A team of MSU researchers secured a $700,000 grant to help farmers in Zambia and Kenya overcome the challenges they face from changes in climate.
November 24, 2011
A team of Michigan State University researchers, including AgBioResearch scientist Eric Crawford, secured a $700,000 grant to help farmers in Zambia and Kenya overcome the challenges they face from changes in climate.
The project, which will link climate change to coping strategies and impacts on food production, food security and incomes for farm families in those areas, is funded by the U.S. Agency for International Development Bureau for Food Security, Office of Agriculture, Research and Transformation.
“Agricultural growth is a key factor in economic development,” said Crawford, a professor in the MSU Department of Agricultural, Food, and Resource Economics. “In both southern and eastern Africa, maize, or corn, is the most important crop to small farmers. We hope our research can help show how to improve production even in the face of climate change.”
Crawford credits seed funding from MSU AgBioResearch that supported project development activities for making the new funding possible.
“This new funding is a win-win for all involved,” said Steve Pueppke, director of MSU AgBioResearch. “We provided funding to Eric Crawford and a group of researchers under the Global Food Systems initiative to promote closer links between research on food security and climate change. We are pleased that this project is moving forward with additional funding.”
Crawford is the co-principal investigator for the project along with Jennifer Olson, associate professor in the Department of Telecommunication, Information Studies and Media in the College of Communication Arts and Sciences.
“We are looking at recent trends in rising temperatures, droughts and floods, and linking these with changes in crop yields and with decisions being made by farming households,” Olson said. “This, along with fieldwork in communities, will provide new information on how climate change is affecting farming households and how they are responding.”
The information will be used to develop models that will project the impact of future climate change on crops and households and test how farming decisions can help with food security. The results will be useful to farmers as well as agricultural researchers who are developing crops and farming practices suited to the climate change. The information also will be valuable to government officials in planning for famine relief and other assistance.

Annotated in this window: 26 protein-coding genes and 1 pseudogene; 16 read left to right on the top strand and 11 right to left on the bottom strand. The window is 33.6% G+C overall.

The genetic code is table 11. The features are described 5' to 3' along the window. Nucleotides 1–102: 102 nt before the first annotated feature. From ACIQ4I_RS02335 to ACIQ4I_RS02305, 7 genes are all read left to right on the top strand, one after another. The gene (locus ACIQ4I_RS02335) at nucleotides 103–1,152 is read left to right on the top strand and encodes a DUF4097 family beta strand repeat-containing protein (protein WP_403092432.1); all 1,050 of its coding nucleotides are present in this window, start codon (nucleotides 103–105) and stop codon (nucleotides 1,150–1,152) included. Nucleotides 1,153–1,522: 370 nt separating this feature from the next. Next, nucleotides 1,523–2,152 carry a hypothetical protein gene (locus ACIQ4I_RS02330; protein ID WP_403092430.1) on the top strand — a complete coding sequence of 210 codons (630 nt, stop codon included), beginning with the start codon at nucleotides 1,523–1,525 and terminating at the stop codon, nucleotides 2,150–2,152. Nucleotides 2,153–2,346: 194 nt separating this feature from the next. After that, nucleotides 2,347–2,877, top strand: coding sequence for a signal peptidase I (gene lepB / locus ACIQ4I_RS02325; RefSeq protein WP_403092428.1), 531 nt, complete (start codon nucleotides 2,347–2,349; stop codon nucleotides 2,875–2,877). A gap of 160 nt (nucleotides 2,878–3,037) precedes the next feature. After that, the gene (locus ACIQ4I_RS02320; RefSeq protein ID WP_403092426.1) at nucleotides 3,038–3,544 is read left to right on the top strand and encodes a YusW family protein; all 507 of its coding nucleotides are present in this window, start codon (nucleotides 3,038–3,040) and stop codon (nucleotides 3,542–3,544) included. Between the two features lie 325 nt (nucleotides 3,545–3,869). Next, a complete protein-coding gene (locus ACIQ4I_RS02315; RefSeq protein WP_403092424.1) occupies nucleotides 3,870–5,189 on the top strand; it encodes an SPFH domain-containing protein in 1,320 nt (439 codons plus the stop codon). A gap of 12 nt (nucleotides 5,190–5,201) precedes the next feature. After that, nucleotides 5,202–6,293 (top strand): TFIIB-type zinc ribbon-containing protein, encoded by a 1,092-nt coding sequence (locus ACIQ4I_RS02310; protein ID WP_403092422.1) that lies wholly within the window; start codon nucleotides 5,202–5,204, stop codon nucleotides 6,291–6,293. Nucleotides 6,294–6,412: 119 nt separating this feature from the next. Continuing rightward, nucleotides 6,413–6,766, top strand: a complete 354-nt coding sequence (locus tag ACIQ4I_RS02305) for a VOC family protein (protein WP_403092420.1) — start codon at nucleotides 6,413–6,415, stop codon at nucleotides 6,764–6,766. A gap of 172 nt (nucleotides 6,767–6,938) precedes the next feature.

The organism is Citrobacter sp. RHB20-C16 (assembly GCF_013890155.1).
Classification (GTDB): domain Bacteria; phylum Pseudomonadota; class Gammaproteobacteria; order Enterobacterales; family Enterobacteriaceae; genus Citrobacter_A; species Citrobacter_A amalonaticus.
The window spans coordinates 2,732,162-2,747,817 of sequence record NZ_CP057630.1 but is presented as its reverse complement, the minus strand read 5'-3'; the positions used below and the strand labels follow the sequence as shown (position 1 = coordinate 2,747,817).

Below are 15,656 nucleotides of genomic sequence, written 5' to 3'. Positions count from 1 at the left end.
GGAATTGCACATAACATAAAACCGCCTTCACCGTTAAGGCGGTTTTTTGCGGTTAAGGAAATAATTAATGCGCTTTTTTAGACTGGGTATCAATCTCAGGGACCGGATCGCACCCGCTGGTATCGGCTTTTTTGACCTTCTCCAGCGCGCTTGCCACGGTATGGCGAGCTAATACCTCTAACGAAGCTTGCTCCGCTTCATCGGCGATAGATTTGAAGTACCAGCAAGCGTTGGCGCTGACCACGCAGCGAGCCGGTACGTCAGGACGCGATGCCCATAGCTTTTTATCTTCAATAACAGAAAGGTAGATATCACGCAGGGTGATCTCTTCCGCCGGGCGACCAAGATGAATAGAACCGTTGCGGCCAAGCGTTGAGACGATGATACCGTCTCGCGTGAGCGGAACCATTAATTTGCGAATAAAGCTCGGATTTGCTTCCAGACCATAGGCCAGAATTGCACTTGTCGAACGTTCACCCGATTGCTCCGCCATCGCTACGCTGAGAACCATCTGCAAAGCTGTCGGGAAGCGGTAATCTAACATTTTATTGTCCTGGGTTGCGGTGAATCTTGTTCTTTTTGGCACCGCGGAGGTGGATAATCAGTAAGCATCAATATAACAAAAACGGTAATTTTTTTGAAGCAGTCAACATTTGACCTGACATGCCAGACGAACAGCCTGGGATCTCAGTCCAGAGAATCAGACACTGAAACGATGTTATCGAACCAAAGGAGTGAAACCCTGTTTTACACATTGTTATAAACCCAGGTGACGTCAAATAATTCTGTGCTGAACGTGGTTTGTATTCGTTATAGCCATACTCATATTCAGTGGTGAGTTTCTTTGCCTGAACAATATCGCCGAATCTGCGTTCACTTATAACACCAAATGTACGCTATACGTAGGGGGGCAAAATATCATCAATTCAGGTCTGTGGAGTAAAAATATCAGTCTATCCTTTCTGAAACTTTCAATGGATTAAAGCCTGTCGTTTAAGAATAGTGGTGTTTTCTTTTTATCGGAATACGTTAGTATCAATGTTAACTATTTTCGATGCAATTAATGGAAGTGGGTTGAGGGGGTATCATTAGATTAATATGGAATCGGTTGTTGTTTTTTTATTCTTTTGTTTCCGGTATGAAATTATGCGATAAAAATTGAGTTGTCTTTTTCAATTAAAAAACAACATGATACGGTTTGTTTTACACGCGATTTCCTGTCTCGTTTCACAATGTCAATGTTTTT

“An increasingly important limiting factor for food production in Africa and Asia is climate, particularly low or erratic precipitation,” Crawford said. “Efforts to increase food production need to consider expected changes in climate. Responses to climate change have been limited by a lack of information on current and future environmental limitations and their impacts on household food security.”
Planned activities with the project, beginning in Zambia in the first year and Kenya the following year, include historical analysis of rainfall patterns, projection of future climate scenarios and construction of farm household models.
MSU has a long-standing commitment to African research and has established a network of partners and connections in Africa that will enhance the research. In addition, the new grant will link the multiple-year household survey data to MSU’s climate, crop, land-use and water-availability models. This should improve the understanding of past and future adaptation by rural households to climate change through agricultural production practices, technologies and other income-earning strategies.
Additional MSU team members are Jeff Andresen, associate professor of geography and AgBioResearch scientist; Gopalsamy Alagarswamy, visiting senior research associate at the Center for Global Change and Earth Observations; Steven Haggblade, professor of international development; and Nathan Moore, assistant professor of geography.